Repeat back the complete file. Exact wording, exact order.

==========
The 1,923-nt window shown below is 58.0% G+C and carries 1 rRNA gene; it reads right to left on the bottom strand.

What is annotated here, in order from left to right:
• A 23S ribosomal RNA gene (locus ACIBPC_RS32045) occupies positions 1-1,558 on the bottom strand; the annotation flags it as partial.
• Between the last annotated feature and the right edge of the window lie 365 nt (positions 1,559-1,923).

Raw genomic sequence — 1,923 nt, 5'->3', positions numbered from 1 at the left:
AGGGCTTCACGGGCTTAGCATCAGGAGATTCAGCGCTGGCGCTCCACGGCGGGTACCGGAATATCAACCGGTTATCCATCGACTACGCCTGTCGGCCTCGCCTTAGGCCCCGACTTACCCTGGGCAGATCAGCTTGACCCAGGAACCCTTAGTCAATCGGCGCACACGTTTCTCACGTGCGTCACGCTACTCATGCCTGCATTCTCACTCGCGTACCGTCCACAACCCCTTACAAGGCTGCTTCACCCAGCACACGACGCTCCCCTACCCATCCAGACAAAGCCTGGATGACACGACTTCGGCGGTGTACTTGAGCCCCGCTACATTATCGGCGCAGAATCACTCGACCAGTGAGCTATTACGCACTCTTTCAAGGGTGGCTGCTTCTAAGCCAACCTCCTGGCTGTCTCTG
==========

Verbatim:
The 1,923-nt window shown below is 58.0% G+C and carries 1 rRNA gene; it reads right to left on the bottom strand.

What is annotated here, in order from left to right:
• A 23S ribosomal RNA gene (locus ACIBPC_RS32045) occupies positions 1-1,558 on the bottom strand; the annotation flags it as partial.
• Between the last annotated feature and the right edge of the window lie 365 nt (positions 1,559-1,923).

Raw genomic sequence — 1,923 nt, 5'->3', positions numbered from 1 at the left:
AGGGCTTCACGGGCTTAGCATCAGGAGATTCAGCGCTGGCGCTCCACGGCGGGTACCGGAATATCAACCGGTTATCCATCGACTACGCCTGTCGGCCTCGCCTTAGGCCCCGACTTACCCTGGGCAGATCAGCTTGACCCAGGAACCCTTAGTCAATCGGCGCACACGTTTCTCACGTGCGTCACGCTACTCATGCCTGCATTCTCACTCGCGTACCGTCCACAACCCCTTACAAGGCTGCTTCACCCAGCACACGACGCTCCCCTACCCATCCAGACAAAGCCTGGATGACACGACTTCGGCGGTGTACTTGAGCCCCGCTACATTATCGGCGCAGAATCACTCGACCAGTGAGCTATTACGCACTCTTTCAAGGGTGGCTGCTTCTAAGCCAACCTCCTGGCTGTCTCTG